Friday, March 13, 2009

Box Set Review: The Sidney Poitier Collection

The Sidney Poitier Collection could have easily been called Sophistication in a Box: Sidney Poitier, or Awesomeness Redefined: Sidney Poitier or my personal favorite: Sidney Poitier Therapy, . They could have just put Sidney Poitier's likeness on the box and had no text at all, and people would know they were in for a treat.

Released during this year's Black History Month, The Sidney Poitier collection highlights this legendary actor in all his glory. Poitier is classy and sophisticated and shines in any role he is given. It is very possible that they could have thrown his worst films in this set and it still would have worked. Instead they assembled a set of 4 gems. This box set contains 4 of his films, 3 of which are new to DVD and all of which are exclusive to the set.

Edge of the City (1957) - Gripping drama about the meaning of friendship. Sidney Poitier plays Tommy, a dock manager who befriends wayward newcomer Axel (John Cassavetes). Axel has a lot of baggage and is trying to get his life back on track by lying about his past. Tommy senses something's wrong and takes Axel under his wing. Their interracial friendship angers increasingly volatile dock manager Charles (Jack Warden). Their friendship is put to the test when it becomes clear Charles wants revenge. This film gets poor reviews, but I thought it was excellent. It's very moving and the final scene is raw and vivid.

A Patch of Blue (1965) - One of my all-time favorite films. Poitier plays journalist Gordon Ralfe, who befriends a young blind woman Selina D'Arcy (Elizabeth Hartmann in her first role). Selina comes from the most dire of circumstances. She has no proper education, no father and her blindness was caused by a cruel accident. She lives in a hovel with her drunk grandfather and hateful mother, Rose (Shelley Winters) who dabbles in prostituion. With Gordon's help, Selina learns the joys of life and becomes more independent, threatening the hold her mother has over her. This one movie is worth the purchase of box set!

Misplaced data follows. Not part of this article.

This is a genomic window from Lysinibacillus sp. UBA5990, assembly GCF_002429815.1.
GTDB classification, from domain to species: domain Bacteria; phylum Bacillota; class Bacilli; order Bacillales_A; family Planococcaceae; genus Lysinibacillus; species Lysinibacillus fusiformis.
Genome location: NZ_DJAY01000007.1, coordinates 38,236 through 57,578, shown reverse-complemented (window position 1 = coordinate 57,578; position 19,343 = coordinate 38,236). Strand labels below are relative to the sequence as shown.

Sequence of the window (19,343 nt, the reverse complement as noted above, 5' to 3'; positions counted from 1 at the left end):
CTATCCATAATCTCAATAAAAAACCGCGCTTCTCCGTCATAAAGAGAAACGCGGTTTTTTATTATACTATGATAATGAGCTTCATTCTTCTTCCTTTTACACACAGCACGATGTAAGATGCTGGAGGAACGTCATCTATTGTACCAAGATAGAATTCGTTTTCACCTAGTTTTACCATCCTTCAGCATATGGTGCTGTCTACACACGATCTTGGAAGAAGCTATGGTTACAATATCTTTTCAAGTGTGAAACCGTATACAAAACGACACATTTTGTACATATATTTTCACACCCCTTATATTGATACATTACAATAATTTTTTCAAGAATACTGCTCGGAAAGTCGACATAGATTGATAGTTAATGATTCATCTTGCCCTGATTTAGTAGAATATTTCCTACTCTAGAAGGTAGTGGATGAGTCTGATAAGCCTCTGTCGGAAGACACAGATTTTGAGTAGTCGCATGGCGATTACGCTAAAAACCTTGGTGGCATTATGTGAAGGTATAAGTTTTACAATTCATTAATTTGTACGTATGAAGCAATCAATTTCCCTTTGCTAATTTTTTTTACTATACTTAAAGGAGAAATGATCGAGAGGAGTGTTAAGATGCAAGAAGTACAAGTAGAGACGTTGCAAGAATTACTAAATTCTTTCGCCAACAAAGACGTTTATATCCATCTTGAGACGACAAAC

Something of Value (1957) - Two young men, of different races, grow up together in 1940's Nigeria. Soon they both learn, that even their close bond could not prevent the inevitable divide that race, society and religion creates between them. Insulted by a white settler, Kimani (Sidney Poitier) becomes vengeful against the settler and his white friend Peter (Rock Hudson). The final straw comes when Kimani's father is put in prison for performing a tribal ritual. Kimani becomes a member of a violent tribe, Mau Mau and Peter finds himself fighting a war against his friend. This is the first classic film I've seen which actually criticizes white, Christian presence in Africa. The film is violent and difficult to watch, but absolutely necessary!

A Warm December (1973) - Melancholy love story of foreigners abroad. Poitier plays widower Dr. Matt Younger, who takes his daughter Stacey on an extended vacation to England. There he sees Catherine (Esther Anderson), a mysterious and elusive beauty who is being chased along the streets of London by mysterious men. Intrigued by her, he helps her out only to have her slip away. Appearances are deceiving and Dr. Younger gets into more than he's bargained for. This is such a sweet movie yet very sad. I recommend it to anyone who likes a good weepy romance.